Blood Brother Top Feature at 2013 Big Sky Documentary Film Festival

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Wed, 03/13/2013 - 20:00 -- Nick Dager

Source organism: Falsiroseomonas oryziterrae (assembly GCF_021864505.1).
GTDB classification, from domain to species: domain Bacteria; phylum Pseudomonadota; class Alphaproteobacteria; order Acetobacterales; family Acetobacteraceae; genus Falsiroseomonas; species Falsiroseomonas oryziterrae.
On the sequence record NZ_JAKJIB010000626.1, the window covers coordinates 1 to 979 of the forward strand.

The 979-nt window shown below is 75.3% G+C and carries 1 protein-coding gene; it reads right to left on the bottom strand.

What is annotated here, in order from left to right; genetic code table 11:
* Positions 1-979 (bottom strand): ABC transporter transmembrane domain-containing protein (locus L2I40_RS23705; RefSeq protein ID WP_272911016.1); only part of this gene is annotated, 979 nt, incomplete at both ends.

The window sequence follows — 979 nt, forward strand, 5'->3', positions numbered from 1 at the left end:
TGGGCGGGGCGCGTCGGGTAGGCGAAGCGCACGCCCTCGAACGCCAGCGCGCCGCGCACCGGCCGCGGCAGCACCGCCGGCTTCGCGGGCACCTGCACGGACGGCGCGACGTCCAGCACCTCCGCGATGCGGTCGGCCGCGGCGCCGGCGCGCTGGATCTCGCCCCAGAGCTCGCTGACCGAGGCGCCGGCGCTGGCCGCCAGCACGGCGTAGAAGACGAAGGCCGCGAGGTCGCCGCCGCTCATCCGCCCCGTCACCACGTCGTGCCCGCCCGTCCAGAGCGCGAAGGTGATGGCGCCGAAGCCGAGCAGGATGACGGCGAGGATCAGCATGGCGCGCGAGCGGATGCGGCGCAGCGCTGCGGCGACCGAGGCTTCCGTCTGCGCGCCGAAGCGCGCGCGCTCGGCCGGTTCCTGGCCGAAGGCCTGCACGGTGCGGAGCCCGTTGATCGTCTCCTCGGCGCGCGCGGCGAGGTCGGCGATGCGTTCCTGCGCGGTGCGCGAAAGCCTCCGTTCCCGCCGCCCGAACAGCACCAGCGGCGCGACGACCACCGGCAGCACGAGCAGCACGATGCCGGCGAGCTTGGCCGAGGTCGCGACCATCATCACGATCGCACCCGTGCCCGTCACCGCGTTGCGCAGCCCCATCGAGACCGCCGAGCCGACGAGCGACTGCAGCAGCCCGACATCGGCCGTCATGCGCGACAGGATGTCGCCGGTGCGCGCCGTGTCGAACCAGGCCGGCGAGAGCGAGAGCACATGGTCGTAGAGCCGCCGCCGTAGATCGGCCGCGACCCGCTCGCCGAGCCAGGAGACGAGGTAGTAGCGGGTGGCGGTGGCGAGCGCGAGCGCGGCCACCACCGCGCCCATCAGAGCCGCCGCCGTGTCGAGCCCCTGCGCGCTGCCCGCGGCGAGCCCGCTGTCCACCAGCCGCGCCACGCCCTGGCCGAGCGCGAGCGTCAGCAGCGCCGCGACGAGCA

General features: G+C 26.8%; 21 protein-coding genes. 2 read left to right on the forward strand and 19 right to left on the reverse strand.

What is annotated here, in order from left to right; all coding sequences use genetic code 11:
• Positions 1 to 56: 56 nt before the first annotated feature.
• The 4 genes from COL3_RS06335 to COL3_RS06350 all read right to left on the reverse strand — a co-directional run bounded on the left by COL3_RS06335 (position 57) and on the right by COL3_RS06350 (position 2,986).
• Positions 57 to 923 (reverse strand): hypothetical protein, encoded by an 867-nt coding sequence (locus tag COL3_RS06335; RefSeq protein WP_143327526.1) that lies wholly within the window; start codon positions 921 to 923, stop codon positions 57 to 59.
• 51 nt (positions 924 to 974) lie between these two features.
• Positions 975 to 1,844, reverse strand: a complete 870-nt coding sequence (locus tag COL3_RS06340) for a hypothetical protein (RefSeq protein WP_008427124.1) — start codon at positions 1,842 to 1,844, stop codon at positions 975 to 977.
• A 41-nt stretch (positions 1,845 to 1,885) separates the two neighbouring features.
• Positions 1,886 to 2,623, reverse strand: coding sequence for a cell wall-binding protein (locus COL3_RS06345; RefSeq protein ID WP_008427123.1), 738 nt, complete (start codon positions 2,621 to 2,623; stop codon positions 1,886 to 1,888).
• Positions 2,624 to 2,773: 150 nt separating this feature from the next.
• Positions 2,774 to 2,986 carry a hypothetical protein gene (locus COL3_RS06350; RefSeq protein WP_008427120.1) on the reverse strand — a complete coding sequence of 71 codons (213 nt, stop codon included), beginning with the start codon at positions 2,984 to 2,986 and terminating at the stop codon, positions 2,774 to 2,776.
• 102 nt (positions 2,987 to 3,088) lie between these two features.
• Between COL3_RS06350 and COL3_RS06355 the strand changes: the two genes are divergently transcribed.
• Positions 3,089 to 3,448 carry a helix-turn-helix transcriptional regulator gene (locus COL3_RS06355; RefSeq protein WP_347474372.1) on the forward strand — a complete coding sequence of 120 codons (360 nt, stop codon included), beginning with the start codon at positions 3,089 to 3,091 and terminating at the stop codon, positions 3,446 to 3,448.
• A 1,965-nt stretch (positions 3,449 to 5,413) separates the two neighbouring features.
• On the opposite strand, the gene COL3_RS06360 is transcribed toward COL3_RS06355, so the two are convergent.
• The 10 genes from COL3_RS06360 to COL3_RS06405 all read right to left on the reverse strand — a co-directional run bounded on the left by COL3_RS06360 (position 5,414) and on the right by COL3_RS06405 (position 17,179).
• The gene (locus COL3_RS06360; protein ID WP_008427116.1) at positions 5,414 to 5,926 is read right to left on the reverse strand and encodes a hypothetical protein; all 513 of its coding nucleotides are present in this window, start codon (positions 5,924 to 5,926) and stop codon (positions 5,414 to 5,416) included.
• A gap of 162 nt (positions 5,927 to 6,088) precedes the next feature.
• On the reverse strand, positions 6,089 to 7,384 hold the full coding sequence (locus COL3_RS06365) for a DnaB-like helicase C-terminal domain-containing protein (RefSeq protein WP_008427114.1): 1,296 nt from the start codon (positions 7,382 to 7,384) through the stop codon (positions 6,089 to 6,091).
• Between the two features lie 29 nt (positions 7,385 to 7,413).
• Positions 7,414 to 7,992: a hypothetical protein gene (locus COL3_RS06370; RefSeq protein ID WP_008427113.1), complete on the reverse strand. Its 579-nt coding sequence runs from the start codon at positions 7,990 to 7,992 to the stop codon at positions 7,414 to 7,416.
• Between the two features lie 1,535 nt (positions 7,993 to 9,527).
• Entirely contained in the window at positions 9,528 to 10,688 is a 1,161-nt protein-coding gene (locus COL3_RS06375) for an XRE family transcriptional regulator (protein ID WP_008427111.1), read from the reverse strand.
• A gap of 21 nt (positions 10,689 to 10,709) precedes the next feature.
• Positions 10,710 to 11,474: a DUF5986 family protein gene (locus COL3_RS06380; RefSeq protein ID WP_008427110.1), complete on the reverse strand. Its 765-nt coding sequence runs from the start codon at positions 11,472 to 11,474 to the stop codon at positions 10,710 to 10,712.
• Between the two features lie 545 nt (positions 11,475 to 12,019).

Blood Brother a 93-minute film by Steve Hoover about a young man who set aside his comfortable life to help children at an AIDS orphanage in India won the top prize at the 2013 Big Sky Documentary Film Festival which was held last month in Missoula Montana. “This is one of those films that makes you feel bigger and more inspired after you watch it — which is a measure of any great piece of art ” said Travis Morss director of programming at the Big Sky Documentary Film Festival. “Every second is a privilege to watch. There’s not a wasted minute. We feel fortunate that we had the opportunity to share this film with audiences and are happy to recognize it with this year’s Feature Documentary award.” Not Yet Begun to Fight” by Sabrina Lee and Shasta Grenier won the 2013 Big Sky Award given each year to the best documentary film about the American West. The 60-minute film tells the story of a retired Marine colonel who brings five traumatically wounded military veterans to Montana to learn to fly fish. Notably that film’s director of photography Justin Lubke himself won the Big Sky Award in 2008 for his film Class C. Amar a 9-minute film by UK filmmaker Andrew Hinton about a 14-year old boy’s difficult daily life won the Best Mini Documentary award. Slomo Joshua Izenberg’s film about a neurologist who decides to give up his job in search of greater meaning won Best Short Documentary. The Thick Dark Fog a film by Randy Vasquez about a Lakota man’s efforts to reclaim his heritage was honored with a Big Sky Artistic Vision citation. The Words in the Margins a 15-minute film by Sara Mott about a unique friendship forged between an illiterate American man and his Kenyan reading tutor received a Mini Documentary Artistic Vision citation. Do Not Duplicate a film by Jonathan Mann and Sean McGing about a safecracker and artist in New York City received a Short Documentary Artistic Vision citation. Morss said this year’s 10th annual Big Sky Documentary Film Festival surpassed last year’s record-setting attendance of 20 000. “Pretty much every day we had at least one sold-out screening this year ” said Morss. “We’ve seen a significant increase in attendance by people coming from out of state who aren’t filmmakers or professionals — people who are coming simply because they heard this is a great festival. That feels like a great validation and really helps add to the buzz and excitement at every screening.” More than 100 filmmakers and dozens of industry professionals attended this year’s festival which featured 10 straight days of screenings at the historic Wilma Theatre and the Crystal Theatre in downtown Missoula. Big Sky Documentary Film Festival